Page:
A set of principles to ensure that students are assessed fairly following the cancellation of exams in England has been drawn up by six education unions and professional associations, including the National Governance Association (NGA).
It calls for recognition of the widely varying extent to which students have been disrupted by the coronavirus pandemic, clear guidance and support for schools and colleges, assessment based on a range of evidence, and strong external quality assurance processes.
The principles also make clear that appeals must be handled by awarding organisations rather than this responsibility being landed on schools and colleges.
Ofqual and the Department for Education are expected to release final plans later this month about how students taking GCSEs, A-levels, and other qualifications will be assessed this summer.
The Association of Colleges (AoC), Association of School and College Leaders (ASCL), National Association of Head Teachers (NAHT), National Education Union (NEU), NASUWT teachers’ union, and National Governance Association (NGA) have joined together to draw up a set of principles to underpin a system that is fair and consistent. This is in addition to their own individual responses to the consultation.
The principles include:
- Awarding organisations should set out what standard is required for students to achieve each grade and these standards should recognise that students may have studied less of the course than usual due to the pandemic. Students should be able to demonstrate a standard of work in the content they have been taught. The standards should be consistent across all awarding organisations.
- Schools and colleges should be able to assess students on a range of evidence, with clear criteria from the awarding organisations about the types of evidence that can be used. Awarding organisations should provide support, guidance and assessment materials.
- Schools and colleges should be given clear and consistent guidance from awarding organisations about how to conduct internal quality assurance, and all schools and colleges may be moderated and required to provide evidence to the awarding organisation for the grades they have submitted for some students.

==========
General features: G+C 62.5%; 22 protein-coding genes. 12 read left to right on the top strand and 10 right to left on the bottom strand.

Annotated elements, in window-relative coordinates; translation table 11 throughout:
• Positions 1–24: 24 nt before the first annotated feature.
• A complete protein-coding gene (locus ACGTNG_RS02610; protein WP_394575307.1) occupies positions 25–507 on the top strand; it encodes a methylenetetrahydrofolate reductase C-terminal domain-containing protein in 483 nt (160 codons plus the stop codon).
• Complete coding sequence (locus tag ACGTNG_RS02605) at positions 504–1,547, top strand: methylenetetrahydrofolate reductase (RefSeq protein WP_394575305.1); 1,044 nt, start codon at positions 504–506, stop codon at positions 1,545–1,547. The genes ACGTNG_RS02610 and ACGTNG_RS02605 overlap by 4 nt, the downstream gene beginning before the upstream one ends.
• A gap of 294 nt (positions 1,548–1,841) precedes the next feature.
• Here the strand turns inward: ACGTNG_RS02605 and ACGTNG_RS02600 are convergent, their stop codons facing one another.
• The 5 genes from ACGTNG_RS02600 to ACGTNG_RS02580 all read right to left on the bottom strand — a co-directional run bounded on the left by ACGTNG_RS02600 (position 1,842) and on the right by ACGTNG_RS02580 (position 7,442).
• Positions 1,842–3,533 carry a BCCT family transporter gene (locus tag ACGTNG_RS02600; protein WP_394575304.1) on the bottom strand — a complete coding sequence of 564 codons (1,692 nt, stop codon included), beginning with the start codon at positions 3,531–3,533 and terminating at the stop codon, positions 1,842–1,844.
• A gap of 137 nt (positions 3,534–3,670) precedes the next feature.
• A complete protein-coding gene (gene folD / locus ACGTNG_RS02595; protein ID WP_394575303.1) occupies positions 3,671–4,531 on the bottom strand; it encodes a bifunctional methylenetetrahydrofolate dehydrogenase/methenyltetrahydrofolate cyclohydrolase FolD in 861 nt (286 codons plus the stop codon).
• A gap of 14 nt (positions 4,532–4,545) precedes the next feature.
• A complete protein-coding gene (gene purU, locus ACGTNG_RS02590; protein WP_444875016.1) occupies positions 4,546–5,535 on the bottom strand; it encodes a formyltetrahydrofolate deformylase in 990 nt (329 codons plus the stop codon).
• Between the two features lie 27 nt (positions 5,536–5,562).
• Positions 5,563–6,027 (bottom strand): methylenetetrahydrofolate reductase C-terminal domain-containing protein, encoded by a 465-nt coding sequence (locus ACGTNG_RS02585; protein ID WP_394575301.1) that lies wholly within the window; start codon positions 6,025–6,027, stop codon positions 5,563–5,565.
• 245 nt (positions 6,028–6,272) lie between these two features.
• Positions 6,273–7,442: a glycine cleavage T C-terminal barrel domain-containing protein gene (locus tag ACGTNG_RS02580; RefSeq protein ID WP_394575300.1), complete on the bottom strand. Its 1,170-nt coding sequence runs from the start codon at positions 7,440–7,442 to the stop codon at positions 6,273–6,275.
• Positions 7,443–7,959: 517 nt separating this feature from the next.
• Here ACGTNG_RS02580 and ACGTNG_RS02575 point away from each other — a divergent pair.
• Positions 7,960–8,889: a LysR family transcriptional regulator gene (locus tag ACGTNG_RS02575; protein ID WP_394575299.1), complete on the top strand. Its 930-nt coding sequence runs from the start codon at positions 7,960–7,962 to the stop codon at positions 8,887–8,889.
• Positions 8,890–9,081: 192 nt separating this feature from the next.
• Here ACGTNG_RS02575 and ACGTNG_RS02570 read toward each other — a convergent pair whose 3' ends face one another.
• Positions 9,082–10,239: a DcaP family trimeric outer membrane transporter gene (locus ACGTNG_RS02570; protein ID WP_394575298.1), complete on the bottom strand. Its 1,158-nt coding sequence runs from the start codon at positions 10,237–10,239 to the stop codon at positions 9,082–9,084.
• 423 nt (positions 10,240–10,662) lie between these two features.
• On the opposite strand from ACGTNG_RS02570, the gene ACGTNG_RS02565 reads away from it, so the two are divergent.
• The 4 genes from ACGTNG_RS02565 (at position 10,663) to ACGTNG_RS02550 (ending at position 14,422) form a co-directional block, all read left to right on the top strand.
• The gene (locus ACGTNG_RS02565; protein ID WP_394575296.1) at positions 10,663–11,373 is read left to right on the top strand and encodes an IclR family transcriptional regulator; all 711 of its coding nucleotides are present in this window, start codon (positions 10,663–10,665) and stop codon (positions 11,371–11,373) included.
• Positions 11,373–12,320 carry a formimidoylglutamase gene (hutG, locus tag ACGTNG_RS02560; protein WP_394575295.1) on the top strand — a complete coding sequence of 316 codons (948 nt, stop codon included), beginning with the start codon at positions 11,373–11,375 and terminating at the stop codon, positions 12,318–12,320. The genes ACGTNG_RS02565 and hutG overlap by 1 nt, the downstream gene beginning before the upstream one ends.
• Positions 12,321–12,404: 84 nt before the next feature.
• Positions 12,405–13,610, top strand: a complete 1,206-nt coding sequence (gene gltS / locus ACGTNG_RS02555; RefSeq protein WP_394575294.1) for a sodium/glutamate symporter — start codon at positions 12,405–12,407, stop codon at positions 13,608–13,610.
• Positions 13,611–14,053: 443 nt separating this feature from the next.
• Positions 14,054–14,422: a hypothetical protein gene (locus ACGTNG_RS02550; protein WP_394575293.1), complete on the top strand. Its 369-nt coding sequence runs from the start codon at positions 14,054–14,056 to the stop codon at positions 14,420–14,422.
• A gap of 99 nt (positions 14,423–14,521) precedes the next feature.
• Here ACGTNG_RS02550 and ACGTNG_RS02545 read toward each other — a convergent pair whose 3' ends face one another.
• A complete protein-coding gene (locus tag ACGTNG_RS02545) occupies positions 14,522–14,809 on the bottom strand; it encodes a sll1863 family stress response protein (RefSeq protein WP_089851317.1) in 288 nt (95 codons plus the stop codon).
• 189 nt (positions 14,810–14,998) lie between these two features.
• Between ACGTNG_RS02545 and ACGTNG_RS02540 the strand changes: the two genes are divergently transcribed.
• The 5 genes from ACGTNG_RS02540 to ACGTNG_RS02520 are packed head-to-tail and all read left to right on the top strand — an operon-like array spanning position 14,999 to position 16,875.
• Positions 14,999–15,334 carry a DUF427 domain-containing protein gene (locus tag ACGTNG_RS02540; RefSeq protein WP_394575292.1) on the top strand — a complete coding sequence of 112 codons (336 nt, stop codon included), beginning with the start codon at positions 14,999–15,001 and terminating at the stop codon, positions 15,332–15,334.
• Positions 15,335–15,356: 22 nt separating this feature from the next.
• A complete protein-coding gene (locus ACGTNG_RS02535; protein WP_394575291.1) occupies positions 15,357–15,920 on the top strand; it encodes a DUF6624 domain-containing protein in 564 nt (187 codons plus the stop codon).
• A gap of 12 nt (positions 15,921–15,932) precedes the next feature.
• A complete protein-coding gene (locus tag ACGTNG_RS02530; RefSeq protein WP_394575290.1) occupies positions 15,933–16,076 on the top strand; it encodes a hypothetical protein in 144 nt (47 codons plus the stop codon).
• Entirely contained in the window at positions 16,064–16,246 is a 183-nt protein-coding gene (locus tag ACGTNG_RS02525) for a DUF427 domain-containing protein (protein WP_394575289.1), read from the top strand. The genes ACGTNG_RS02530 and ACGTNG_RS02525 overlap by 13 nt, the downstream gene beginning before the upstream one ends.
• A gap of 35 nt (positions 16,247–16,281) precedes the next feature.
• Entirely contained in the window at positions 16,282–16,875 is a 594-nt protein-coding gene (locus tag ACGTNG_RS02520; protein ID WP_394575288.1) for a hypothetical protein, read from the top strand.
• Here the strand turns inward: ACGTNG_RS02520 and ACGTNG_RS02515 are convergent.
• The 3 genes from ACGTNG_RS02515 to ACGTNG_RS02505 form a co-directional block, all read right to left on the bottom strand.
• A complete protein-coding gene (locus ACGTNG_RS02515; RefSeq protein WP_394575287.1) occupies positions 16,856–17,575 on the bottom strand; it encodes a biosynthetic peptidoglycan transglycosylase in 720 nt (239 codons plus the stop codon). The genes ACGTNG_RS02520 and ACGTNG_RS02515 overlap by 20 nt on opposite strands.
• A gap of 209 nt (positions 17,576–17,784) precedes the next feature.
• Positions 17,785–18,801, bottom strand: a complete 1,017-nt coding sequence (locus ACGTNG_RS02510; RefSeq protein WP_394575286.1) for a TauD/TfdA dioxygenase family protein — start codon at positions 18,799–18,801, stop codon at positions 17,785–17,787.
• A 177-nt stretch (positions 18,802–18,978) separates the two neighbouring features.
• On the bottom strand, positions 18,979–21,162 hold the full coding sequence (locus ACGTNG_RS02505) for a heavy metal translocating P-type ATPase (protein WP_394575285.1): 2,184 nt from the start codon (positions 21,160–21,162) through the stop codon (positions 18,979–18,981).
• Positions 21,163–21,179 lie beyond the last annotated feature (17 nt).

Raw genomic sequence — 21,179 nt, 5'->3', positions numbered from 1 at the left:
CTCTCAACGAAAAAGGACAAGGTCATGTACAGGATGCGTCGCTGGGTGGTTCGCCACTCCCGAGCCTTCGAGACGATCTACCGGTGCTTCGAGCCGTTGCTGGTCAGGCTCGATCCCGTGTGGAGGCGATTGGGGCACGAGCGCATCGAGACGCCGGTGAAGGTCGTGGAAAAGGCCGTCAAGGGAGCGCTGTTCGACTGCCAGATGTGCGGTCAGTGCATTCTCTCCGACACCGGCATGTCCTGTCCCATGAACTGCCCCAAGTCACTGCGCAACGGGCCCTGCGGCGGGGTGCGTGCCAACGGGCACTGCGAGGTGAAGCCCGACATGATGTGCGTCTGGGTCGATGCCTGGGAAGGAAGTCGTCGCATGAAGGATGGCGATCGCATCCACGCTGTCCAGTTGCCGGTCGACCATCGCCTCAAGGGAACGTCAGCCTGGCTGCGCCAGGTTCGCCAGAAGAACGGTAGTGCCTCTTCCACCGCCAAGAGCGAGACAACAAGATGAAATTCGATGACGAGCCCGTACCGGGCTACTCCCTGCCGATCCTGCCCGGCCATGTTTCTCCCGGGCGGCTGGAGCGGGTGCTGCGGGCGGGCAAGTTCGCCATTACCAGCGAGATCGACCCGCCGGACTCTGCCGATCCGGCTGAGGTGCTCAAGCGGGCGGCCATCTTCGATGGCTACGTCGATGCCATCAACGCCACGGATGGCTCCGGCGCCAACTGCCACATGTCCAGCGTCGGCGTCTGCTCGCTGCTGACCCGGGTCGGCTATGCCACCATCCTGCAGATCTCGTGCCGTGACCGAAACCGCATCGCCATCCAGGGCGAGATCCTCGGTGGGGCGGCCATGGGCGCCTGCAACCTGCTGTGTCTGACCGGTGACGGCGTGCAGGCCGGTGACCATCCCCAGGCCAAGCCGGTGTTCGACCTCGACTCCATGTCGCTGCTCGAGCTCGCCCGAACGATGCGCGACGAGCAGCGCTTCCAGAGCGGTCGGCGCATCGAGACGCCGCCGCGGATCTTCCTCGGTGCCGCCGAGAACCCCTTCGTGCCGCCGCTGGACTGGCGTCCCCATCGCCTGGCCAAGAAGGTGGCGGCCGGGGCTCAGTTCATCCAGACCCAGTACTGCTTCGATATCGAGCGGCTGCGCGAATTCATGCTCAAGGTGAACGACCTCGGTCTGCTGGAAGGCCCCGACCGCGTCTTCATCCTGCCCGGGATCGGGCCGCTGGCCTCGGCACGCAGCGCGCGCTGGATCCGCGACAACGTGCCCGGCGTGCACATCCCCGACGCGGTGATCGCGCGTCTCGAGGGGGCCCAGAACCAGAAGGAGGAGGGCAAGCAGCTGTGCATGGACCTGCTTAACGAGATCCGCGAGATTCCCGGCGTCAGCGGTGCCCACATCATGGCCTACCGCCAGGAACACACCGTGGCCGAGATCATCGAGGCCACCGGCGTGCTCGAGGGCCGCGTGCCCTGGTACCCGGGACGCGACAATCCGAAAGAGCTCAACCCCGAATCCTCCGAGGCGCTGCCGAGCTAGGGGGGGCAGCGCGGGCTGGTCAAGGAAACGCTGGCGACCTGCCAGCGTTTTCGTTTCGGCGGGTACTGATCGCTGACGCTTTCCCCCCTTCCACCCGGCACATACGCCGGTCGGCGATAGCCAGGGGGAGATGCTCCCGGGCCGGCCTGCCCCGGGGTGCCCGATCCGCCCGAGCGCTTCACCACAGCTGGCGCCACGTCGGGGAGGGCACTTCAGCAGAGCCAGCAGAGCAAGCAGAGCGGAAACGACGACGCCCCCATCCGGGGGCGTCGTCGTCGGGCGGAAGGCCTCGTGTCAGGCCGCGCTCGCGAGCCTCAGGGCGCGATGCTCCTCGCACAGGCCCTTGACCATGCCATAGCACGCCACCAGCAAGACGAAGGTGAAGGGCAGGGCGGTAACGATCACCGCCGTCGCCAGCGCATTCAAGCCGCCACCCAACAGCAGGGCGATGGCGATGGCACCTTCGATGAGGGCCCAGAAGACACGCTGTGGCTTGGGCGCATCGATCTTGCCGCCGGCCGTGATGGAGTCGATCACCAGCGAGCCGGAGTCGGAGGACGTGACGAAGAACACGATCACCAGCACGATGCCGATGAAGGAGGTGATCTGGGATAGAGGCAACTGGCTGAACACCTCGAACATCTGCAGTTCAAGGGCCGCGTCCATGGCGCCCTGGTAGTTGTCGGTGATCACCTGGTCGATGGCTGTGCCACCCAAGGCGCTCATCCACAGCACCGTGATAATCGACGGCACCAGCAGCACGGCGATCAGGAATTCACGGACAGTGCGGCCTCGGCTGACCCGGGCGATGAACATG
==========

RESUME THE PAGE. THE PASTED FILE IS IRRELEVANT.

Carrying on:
- Awarding organisations retain responsibility for issuing grades, and appeals should therefore be made directly to awarding organisations, and not to schools and colleges as suggested in the Ofqual/ DfE consultation.
Emma Knights, Chief Executive of the National Governance Association, said:
“The uncertainty and tension generated by trying to establish a reasonable and unbiased alternative to exams for 2021 has required a joint and practical response from the education sector. Pupils, parents, staff and headteachers along with their governing boards have already endured so much strain because of this pandemic, and while a perfect solution is impossible, a rapid and fair response as laid out through these principles can and must be delivered without further delay.”
David Hughes, Chief Executive of the Association of Colleges, said:
“Students being assessed in 2021 have faced unprecedented differential disruption to their learning and they deserve the best chance at success. We understand the challenges of developing alternatives to an exam series and believe this set of principles will be key to ensuring the system for all qualifications achieves fairness and builds confidence.”
Geoff Barton, General Secretary of the Association of School and College Leaders, said:
“It is imperative that students are assessed as fairly and consistently as possible following the cancellation of exams, and that we avoid any repeat of the chaos of last summer. We believe that the principles we have jointly set out will give us the best chance of achieving that objective.”
Paul Whiteman, General Secretary of school leaders’ union NAHT, said:
“It’s important for young people’s sake that schools and colleges are able to award students the grades they deserve this year, allowing them to move forward with their chosen next steps. The education profession believes these principles will help that happen.”
Dr Patrick Roach, General Secretary of the NASUWT, said:
“The impact of this pandemic has resulted in entirely unprecedented pressures on teachers and school and college leaders. Therefore, it is imperative that the solution for qualifications this summer takes full account of the extraordinary conditions in which school and college staff are working by avoiding the addition of excessive and unnecessary workload burdens on teachers and leaders.”
Kevin Courtney, Joint General Secretary of the NEU, said:
“There are many details still to be finalised after the close of the consultation, but this document shows there is clear consensus amongst the profession on many of the issues. For the sake of grades which are as fair and consistent as possible for all students, it is important that DfE and Ofqual now take on board the principles laid out here.”